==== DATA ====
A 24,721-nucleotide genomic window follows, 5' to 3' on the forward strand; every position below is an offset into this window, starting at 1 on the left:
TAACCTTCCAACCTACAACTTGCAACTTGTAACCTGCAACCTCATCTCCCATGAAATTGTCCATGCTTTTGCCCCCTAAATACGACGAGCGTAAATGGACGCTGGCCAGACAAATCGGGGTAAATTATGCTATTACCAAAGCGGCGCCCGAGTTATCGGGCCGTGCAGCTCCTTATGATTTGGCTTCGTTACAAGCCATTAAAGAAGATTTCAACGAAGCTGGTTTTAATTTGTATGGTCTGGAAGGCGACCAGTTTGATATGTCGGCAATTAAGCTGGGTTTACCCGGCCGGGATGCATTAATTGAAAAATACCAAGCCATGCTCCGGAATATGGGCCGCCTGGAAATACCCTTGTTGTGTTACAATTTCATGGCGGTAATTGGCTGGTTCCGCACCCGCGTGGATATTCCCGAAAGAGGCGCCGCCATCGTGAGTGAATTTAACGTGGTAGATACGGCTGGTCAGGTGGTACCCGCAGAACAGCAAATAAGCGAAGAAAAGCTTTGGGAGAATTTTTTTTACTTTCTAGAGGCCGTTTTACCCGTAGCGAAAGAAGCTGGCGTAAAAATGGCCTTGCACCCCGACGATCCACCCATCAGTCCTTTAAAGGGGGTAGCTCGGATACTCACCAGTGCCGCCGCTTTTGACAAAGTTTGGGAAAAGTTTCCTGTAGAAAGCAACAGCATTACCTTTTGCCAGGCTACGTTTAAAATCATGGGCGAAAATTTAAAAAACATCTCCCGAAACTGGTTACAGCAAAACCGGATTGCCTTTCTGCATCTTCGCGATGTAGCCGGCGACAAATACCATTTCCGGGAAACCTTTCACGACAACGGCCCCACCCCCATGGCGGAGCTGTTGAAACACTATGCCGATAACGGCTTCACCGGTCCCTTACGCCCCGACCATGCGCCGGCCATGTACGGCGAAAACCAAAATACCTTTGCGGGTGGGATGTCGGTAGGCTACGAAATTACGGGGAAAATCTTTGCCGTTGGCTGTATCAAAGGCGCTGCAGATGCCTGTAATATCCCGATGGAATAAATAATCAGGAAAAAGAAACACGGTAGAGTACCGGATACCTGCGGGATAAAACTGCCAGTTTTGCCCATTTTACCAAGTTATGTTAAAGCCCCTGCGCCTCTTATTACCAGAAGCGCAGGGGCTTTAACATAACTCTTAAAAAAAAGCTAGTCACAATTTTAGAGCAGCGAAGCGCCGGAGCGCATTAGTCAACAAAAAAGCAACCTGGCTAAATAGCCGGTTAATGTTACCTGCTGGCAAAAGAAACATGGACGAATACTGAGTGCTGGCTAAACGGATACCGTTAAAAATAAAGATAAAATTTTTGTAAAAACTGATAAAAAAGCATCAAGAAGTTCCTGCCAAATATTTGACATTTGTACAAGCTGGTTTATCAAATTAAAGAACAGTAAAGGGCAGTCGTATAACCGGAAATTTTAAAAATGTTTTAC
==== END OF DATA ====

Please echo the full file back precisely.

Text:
A 24,721-nucleotide genomic window follows, 5' to 3' on the forward strand; every position below is an offset into this window, starting at 1 on the left:
TAACCTTCCAACCTACAACTTGCAACTTGTAACCTGCAACCTCATCTCCCATGAAATTGTCCATGCTTTTGCCCCCTAAATACGACGAGCGTAAATGGACGCTGGCCAGACAAATCGGGGTAAATTATGCTATTACCAAAGCGGCGCCCGAGTTATCGGGCCGTGCAGCTCCTTATGATTTGGCTTCGTTACAAGCCATTAAAGAAGATTTCAACGAAGCTGGTTTTAATTTGTATGGTCTGGAAGGCGACCAGTTTGATATGTCGGCAATTAAGCTGGGTTTACCCGGCCGGGATGCATTAATTGAAAAATACCAAGCCATGCTCCGGAATATGGGCCGCCTGGAAATACCCTTGTTGTGTTACAATTTCATGGCGGTAATTGGCTGGTTCCGCACCCGCGTGGATATTCCCGAAAGAGGCGCCGCCATCGTGAGTGAATTTAACGTGGTAGATACGGCTGGTCAGGTGGTACCCGCAGAACAGCAAATAAGCGAAGAAAAGCTTTGGGAGAATTTTTTTTACTTTCTAGAGGCCGTTTTACCCGTAGCGAAAGAAGCTGGCGTAAAAATGGCCTTGCACCCCGACGATCCACCCATCAGTCCTTTAAAGGGGGTAGCTCGGATACTCACCAGTGCCGCCGCTTTTGACAAAGTTTGGGAAAAGTTTCCTGTAGAAAGCAACAGCATTACCTTTTGCCAGGCTACGTTTAAAATCATGGGCGAAAATTTAAAAAACATCTCCCGAAACTGGTTACAGCAAAACCGGATTGCCTTTCTGCATCTTCGCGATGTAGCCGGCGACAAATACCATTTCCGGGAAACCTTTCACGACAACGGCCCCACCCCCATGGCGGAGCTGTTGAAACACTATGCCGATAACGGCTTCACCGGTCCCTTACGCCCCGACCATGCGCCGGCCATGTACGGCGAAAACCAAAATACCTTTGCGGGTGGGATGTCGGTAGGCTACGAAATTACGGGGAAAATCTTTGCCGTTGGCTGTATCAAAGGCGCTGCAGATGCCTGTAATATCCCGATGGAATAAATAATCAGGAAAAAGAAACACGGTAGAGTACCGGATACCTGCGGGATAAAACTGCCAGTTTTGCCCATTTTACCAAGTTATGTTAAAGCCCCTGCGCCTCTTATTACCAGAAGCGCAGGGGCTTTAACATAACTCTTAAAAAAAAGCTAGTCACAATTTTAGAGCAGCGAAGCGCCGGAGCGCATTAGTCAACAAAAAAGCAACCTGGCTAAATAGCCGGTTAATGTTACCTGCTGGCAAAAGAAACATGGACGAATACTGAGTGCTGGCTAAACGGATACCGTTAAAAATAAAGATAAAATTTTTGTAAAAACTGATAAAAAAGCATCAAGAAGTTCCTGCCAAATATTTGACATTTGTACAAGCTGGTTTATCAAATTAAAGAACAGTAAAGGGCAGTCGTATAACCGGAAATTTTAAAAATGTTTTAC